Schrodinger’s Telephone — Preview

My new novella, Schrodinger’s Telephone is now available on Amazon.  I’m offering to give away 20 copies. What I’m looking for in return are honest reviews on Amazon (copies to Goodreads if you’re a member would be nice as well, as would reviews on blogs and other places).  Here’s where it gets interesting. These 20 freebies will only be available through Amazon’s Kindle store, so if you are interested, and you have an Amazon or Amazon UK account, please do the following: (1) Place Schrodinger’s Telephone on your Amazon wishlist. If you don’t have a wishlist, go to “edit my profile” to create one (2) Send me an email letting me know you have it on your wishlist.

Amazon will email you a gift certificate for the novella and instructions.

If you don’t want the freebie and you don’t want to buy it because you are THAT BROKE, you could always just “like it” on Amazon.  But if you like it, why don’t you buy it?

You also have my permission to like the facebook page.

What’s it all about? Kind of tough to explain without at least one major spoiler. It was my attempt at uplifting if you consider losing everything and spending years of your life labelled as crazy, uplifting, and then there’s that part where … Oy vey.

(Update: Went live Friday evening, but discovered a Kindle formatting issue. Finally, thanks to THIS WOMAN’S HELP problem is SOLVED. The mo better edition is now LIVE!)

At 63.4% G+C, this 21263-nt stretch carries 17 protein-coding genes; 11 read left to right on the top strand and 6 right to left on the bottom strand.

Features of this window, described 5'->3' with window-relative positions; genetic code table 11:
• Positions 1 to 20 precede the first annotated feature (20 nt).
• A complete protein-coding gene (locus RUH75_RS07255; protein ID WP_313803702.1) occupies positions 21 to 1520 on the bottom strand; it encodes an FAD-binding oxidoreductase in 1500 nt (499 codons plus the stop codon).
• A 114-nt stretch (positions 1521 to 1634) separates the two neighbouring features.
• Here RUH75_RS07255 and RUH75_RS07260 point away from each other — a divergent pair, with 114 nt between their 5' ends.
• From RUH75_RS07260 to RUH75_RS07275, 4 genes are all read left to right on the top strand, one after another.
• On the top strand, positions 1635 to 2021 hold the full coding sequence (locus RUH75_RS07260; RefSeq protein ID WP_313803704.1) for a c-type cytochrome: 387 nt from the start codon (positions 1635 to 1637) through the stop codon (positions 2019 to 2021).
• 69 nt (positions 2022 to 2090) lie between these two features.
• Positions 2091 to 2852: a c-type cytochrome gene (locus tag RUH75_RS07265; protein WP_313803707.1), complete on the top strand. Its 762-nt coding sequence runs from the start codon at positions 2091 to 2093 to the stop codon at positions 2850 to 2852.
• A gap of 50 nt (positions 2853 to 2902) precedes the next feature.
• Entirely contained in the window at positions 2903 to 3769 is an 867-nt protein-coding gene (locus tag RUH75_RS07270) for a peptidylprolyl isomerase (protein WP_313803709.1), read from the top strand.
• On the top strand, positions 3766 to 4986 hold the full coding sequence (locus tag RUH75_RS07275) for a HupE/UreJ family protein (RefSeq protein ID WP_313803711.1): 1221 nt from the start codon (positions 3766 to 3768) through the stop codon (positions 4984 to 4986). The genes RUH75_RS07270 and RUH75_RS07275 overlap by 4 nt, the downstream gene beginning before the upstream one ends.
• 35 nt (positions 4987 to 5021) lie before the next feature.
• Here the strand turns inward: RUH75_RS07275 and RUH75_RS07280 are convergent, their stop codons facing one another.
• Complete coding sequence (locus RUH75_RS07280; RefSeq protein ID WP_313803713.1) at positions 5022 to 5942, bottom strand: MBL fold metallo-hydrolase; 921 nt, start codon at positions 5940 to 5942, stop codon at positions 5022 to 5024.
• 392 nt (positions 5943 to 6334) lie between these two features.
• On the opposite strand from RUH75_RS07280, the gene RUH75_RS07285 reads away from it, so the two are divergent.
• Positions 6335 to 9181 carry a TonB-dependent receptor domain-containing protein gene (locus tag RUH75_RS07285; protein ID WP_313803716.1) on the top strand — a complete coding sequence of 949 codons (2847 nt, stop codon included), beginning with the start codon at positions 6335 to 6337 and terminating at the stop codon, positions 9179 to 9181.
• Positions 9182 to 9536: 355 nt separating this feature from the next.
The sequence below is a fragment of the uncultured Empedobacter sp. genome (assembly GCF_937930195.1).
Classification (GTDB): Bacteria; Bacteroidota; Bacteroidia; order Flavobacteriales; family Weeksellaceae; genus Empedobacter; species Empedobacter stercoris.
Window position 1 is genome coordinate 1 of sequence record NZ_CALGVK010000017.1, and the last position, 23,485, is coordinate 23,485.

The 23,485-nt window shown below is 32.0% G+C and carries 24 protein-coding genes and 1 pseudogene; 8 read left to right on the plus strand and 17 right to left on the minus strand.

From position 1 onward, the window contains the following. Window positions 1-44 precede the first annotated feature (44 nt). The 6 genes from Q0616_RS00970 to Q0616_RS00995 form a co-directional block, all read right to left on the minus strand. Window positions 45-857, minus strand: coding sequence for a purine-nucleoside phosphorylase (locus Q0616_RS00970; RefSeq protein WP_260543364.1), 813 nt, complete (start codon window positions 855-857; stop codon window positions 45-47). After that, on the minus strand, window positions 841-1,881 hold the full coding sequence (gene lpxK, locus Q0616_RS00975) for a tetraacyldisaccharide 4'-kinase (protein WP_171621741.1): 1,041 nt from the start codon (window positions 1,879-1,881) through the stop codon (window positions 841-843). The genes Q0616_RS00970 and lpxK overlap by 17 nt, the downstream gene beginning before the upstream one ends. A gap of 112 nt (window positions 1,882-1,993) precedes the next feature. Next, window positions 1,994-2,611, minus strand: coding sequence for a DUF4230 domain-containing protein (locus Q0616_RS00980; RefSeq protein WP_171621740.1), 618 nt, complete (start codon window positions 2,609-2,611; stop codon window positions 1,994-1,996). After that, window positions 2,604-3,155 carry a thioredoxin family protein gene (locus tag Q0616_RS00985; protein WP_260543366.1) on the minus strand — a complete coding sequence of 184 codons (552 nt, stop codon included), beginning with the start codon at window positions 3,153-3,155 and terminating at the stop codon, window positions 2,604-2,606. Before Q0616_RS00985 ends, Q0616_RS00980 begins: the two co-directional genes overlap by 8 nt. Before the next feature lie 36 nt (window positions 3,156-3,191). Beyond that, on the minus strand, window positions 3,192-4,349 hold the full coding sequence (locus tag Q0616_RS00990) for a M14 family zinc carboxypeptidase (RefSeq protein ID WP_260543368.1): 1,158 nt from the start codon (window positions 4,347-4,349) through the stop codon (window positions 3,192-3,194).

Here are the first 900 or so words.

Schrodinger’s Telephone

Si tú no vives,
si tú, querida, amor mío, si tú
te has muerto,
todas las hojas caerán en mi pecho,
lloverá sobre mi alma noche y día,
la nieve quemará mi corazón,
andaré con frío y fuego
y muerte y nieve,
mis pies querrán marchar hacia donde tú duermes

– Pablo Neruda, La Muerta

1990-1991 – Lizzie

While others thought living in the past was harming Lizzie, she knew it was the only thing keeping her sane, and would often revisit that early fall day when the course of her life changed.

Technically, it was still late summer, school having started only the week before. She spent most of her vacation preparing for the term. Her lesson plans were detailed and specific down to the handouts. Any other year, she might have woken up without the ring of the alarm clock at five forty-five, but in those days, she found herself falling into bed early and waking with reluctance.

She pushed down the snooze button and shut her eyes, trying unsuccessfully to recall a dream. She had to punch in at seven fifty, and while work was only a ten-minute walk away, she needed a lot of time in the mornings. She could hear Jeff already in the kitchen, last night’s dishes clanging as he returned them to the shelves. He didn’t have to be at work till nine, could catch the train and be there in half an hour, but was always the first one up, out the door for a quick jog with Asta. She worried about his being out so early with only a small terrier for protection. They lived in the upper part of the upper west side, just south of 96th street, known then as “the great divide.”

Jeff, though protective of her, never thought much about the crime. He’d gone to Columbia and had lived in a dorm even further uptown. That wasn’t something Lizzie could imagine herself doing. There’d been that young stockbroker raped and left for dead in the park the year before, and every day there were stories of muggings and worse.